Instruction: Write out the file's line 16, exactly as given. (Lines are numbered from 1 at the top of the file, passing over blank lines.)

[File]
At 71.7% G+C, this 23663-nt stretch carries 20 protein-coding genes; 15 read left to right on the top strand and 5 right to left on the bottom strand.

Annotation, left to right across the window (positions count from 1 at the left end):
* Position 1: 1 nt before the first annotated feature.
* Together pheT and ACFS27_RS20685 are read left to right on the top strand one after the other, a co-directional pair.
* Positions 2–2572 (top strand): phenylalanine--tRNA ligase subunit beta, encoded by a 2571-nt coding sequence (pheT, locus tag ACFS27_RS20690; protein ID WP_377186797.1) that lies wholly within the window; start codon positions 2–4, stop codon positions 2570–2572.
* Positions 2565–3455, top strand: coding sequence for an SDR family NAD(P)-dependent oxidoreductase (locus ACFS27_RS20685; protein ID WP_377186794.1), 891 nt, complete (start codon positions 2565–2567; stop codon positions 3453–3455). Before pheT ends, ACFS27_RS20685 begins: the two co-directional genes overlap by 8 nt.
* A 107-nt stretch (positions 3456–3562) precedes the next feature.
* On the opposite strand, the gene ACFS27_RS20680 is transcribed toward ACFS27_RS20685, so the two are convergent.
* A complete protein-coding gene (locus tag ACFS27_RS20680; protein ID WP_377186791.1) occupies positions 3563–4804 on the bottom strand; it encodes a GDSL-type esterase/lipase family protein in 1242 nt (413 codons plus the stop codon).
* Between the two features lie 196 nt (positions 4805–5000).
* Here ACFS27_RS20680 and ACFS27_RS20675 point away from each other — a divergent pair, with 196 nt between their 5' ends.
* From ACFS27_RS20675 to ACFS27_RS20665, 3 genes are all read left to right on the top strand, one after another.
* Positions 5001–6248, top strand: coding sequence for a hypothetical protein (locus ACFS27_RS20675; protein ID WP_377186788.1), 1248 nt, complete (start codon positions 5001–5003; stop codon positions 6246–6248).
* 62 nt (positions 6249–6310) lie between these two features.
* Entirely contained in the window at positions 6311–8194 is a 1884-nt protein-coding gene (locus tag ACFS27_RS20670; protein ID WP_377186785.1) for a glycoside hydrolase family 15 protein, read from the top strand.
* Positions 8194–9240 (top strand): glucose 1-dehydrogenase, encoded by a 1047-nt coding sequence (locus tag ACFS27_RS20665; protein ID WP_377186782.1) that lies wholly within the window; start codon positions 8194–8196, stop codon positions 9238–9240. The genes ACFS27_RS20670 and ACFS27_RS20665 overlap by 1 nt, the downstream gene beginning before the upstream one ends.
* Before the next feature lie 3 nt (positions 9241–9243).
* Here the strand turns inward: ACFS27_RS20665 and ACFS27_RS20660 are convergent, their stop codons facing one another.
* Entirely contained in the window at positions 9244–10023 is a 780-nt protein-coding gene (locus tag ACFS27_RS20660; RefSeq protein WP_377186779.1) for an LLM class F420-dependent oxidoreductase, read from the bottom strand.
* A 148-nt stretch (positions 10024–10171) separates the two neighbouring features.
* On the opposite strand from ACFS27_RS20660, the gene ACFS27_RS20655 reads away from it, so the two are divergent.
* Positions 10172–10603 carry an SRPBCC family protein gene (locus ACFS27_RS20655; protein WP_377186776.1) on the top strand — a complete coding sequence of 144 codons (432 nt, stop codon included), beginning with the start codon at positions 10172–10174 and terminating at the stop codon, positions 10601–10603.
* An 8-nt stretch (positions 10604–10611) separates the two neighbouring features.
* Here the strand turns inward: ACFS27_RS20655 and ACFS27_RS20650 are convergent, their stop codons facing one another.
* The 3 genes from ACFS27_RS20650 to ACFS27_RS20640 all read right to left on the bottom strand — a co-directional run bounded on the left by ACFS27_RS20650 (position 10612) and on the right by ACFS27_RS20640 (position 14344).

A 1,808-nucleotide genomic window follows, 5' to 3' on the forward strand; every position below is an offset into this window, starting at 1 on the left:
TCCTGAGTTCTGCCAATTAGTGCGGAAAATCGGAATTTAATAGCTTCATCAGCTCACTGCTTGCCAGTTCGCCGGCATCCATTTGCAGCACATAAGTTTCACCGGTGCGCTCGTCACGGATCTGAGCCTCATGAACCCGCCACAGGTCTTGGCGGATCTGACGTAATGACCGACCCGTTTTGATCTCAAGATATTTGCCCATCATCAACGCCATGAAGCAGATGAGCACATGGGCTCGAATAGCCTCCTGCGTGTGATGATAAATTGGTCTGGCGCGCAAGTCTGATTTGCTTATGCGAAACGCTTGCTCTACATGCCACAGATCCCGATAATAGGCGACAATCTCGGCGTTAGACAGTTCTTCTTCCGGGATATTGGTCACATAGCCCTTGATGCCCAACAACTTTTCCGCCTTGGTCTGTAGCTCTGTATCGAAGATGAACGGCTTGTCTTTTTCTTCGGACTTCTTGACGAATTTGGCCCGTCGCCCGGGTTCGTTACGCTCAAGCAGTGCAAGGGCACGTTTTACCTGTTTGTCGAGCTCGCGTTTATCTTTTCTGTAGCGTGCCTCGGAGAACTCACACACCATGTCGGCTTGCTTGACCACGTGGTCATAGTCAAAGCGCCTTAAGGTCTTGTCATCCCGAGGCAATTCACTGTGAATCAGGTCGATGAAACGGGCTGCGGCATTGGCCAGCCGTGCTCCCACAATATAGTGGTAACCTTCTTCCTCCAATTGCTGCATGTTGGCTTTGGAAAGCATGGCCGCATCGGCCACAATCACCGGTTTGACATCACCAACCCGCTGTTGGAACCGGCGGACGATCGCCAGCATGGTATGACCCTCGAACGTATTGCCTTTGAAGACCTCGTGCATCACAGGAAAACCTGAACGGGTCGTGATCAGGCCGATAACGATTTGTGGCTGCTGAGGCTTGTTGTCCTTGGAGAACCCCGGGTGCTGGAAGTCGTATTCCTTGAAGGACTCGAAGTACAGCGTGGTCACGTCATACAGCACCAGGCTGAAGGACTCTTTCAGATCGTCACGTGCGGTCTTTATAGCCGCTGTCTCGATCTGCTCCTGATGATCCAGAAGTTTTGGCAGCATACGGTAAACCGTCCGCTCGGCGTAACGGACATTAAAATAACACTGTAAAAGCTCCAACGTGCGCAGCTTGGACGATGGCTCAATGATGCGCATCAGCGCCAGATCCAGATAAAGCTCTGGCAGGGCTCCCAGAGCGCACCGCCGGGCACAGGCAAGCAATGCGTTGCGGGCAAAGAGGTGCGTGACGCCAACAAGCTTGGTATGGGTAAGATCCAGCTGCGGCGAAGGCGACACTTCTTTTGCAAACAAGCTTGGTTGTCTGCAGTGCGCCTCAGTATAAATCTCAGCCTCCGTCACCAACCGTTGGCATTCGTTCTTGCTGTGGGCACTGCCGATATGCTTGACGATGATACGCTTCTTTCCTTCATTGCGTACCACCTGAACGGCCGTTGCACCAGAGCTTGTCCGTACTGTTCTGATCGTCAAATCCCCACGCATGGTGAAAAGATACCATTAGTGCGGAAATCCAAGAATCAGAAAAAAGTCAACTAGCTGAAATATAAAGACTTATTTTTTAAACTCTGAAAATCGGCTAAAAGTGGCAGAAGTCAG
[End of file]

* Positions 8194–9240 (top strand): glucose 1-dehydrogenase, encoded by a 1047-nt coding sequence (locus tag ACFS27_RS20665; protein ID WP_377186782.1) that lies wholly within the window; start codon positions 8194–8196, stop codon positions 9238–9240. The genes ACFS27_RS20670 and ACFS27_RS20665 overlap by 1 nt, the downstream gene beginning before the upstream one ends.